A week after Gov. Jay Inslee announced a new round of aid for businesses, workers, and nonprofits in Washington, the state’s commerce department officially opened up applications for $50 million in new small-business grants this week. The additional funds are part of $70 million in total relief, with the remainder going to businesses that applied in two earlier rounds of the Working Washington grants program. Applications opened Wednesday, December 2, and the deadline is December 11.
Inslee has promised that industries most impacted by recent COVID-19 restrictions would be prioritized, which includes restaurants and bars, and the funds have a fairly flexible range of uses, covering expenses or costs incurred due to the pandemic and to continue business operations. The state is also earmarking $25 million in new financial aid to residential rent assistance, and $15 million to energy assistance for low-income residents.
But there’s only so much money to go around in the state coffers from the federal CARES Act, and it remains in doubt whether the available assistance will be enough to keep restaurants, bars, and workers afloat for very long. The maximum grant available is $20,000 and, while every little bit helps, that amount for businesses in Seattle — which face high rents in addition to other costs — will likely close any funding gaps for only few weeks. The support may last just a little longer for those who can get creative in stretching the cash.
“The cap is based on estimates of the number of establishments in need who will apply and doing our best to accommodate as many as possible in a meaningful way with the available funds,” says Penny Thomas, media relations manager at the Washington Department of Commerce. “The first two rounds were far over-subscribed and many applications were not funded, even with much lower amounts on average.”
Such a high demand and limited state resources only serve to highlight how important it is that greater relief comes from the federal government. Inslee said he has urged Congress and the administration to act on a new stimulus, but even as such a bill comes into focus, the outlook doesn’t look great for restaurants or those at the lower end of the pay scale.
“On a legislative level, we need more federal assistance,” says Donna Moodie, owner of Marjorie on Capitol Hill. “They hold the purse strings, and they seem to have support for big industries. We need grants, not loans. We need lifelines. We need legislature that prioritizes the devastating effects of COVID-19 on the health and well being of our community and the financial health of the small-business community, the arts community, and all of their employees.”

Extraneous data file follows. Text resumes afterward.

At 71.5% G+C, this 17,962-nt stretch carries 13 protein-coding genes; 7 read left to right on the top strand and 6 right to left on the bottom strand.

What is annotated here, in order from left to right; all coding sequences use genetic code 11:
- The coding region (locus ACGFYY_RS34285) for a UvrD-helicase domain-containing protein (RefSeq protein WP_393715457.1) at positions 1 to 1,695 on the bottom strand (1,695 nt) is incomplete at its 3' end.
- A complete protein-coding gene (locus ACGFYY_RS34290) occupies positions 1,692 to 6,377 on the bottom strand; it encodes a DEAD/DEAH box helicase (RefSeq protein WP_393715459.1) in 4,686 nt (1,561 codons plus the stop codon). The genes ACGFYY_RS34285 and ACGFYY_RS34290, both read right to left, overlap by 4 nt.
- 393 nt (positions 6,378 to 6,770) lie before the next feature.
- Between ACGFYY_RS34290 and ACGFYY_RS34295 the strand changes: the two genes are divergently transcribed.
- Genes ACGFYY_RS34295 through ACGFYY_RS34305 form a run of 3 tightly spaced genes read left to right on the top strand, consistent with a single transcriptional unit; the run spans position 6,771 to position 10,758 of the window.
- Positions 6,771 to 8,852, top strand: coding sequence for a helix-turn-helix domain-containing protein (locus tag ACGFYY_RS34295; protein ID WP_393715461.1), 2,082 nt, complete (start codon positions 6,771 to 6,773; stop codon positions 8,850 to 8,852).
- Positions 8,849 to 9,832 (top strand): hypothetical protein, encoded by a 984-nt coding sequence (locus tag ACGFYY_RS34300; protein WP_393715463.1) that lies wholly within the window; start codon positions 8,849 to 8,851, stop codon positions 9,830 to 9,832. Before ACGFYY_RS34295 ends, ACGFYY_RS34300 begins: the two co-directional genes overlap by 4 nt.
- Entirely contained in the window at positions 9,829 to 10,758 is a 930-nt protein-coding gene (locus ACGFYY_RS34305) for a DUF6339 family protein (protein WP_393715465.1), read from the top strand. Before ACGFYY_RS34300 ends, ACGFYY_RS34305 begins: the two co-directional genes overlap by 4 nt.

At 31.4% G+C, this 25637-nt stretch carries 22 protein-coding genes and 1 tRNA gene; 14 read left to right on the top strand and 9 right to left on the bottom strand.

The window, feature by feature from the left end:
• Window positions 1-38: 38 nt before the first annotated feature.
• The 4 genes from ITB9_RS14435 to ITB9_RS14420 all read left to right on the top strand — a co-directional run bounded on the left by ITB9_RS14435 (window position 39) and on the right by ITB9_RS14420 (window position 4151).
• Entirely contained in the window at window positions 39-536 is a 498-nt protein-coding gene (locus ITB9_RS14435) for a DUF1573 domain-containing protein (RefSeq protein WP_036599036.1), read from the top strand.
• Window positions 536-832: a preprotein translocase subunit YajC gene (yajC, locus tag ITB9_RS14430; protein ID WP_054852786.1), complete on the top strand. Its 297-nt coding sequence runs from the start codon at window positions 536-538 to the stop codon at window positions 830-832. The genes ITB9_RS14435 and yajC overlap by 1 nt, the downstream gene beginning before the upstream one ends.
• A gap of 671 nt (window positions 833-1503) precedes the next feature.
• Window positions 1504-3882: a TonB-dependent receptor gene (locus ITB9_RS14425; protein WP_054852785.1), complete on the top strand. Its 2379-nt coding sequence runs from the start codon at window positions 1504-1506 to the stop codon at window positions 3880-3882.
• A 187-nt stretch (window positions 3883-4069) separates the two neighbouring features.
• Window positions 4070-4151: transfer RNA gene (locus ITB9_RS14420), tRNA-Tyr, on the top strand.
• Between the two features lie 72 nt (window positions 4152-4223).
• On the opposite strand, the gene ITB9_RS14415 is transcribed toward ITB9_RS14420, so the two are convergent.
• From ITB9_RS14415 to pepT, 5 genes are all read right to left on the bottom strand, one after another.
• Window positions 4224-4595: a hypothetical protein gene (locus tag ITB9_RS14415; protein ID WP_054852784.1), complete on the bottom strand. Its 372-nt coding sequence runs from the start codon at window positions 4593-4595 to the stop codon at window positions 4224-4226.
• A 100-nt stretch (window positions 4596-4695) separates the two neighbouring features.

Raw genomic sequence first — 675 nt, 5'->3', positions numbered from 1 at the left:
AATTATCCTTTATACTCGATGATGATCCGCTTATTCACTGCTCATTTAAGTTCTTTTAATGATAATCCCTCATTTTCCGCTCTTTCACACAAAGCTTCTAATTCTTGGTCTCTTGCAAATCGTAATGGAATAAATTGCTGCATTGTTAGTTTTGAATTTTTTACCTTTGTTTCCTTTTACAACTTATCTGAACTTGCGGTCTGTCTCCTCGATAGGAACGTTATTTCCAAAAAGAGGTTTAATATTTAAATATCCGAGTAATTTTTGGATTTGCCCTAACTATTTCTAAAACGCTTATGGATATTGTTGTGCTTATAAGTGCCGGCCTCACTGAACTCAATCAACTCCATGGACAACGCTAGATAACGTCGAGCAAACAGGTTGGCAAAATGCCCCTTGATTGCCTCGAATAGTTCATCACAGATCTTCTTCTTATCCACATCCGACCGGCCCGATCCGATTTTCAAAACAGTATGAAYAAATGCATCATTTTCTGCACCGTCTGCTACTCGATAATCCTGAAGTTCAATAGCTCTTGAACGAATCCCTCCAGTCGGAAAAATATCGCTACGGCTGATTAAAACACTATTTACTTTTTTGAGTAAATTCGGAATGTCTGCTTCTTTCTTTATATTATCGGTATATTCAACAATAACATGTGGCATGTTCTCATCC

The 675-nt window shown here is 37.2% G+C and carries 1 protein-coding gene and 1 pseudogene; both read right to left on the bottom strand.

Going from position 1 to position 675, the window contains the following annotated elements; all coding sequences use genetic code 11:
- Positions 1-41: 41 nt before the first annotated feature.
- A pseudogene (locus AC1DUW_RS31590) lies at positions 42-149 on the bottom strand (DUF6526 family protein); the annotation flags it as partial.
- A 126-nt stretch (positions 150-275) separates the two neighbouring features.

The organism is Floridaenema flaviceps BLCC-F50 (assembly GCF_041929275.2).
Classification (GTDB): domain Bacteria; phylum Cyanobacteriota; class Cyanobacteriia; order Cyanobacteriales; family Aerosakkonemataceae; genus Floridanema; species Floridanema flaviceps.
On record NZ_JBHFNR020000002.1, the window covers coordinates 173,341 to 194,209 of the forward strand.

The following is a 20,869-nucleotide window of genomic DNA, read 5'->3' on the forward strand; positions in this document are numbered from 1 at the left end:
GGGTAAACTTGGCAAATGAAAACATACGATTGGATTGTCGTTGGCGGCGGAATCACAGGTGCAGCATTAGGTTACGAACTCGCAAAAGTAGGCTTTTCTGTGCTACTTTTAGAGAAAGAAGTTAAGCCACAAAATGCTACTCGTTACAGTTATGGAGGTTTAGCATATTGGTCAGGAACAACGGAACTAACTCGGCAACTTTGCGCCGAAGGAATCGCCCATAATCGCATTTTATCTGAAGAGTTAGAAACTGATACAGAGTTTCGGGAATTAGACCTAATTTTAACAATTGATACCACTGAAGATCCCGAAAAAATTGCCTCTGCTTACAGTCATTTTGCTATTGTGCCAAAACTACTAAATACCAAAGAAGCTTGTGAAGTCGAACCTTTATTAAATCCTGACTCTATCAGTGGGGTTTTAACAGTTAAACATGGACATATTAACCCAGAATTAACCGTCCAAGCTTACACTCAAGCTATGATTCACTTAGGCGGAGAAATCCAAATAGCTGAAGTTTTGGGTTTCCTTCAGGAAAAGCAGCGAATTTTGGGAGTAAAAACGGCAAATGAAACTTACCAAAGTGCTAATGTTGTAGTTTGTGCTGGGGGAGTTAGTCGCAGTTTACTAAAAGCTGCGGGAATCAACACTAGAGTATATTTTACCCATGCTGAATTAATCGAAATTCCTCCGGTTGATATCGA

The Washington Hospitality Association has warned that the latest restrictions on restaurants — with indoor dining banned until at least December 14 — could lead to 100,000 lost jobs. While Inslee said the state’s unemployment department can handle a large new influx of applications, the federal stimulus money that provided an extra boost to unemployed workers earlier this year is nonexistent right now, and it’s unclear whether any more will be forthcoming.
“This is the time of year so many people [in the hospitality industry] make their money,” says Luca Sacchetti, who has been a server off and on for 25 years, most recently at El Gaucho. After going on unemployment earlier this year, he was hired back at the steakhouse’s new flagship, but the restaurant had to close for dine-in service just a week after opening due to restrictions. “A new stimulus would be huge for some people like me.”
It’s possible that by the end of December, COVID-19 cases may drop to a low enough level that Inslee may consider loosening dining restrictions again in Washington. But truly game-changing developments, such as the wide distribution of a vaccine, are still months away. For now, every dollar will need to count.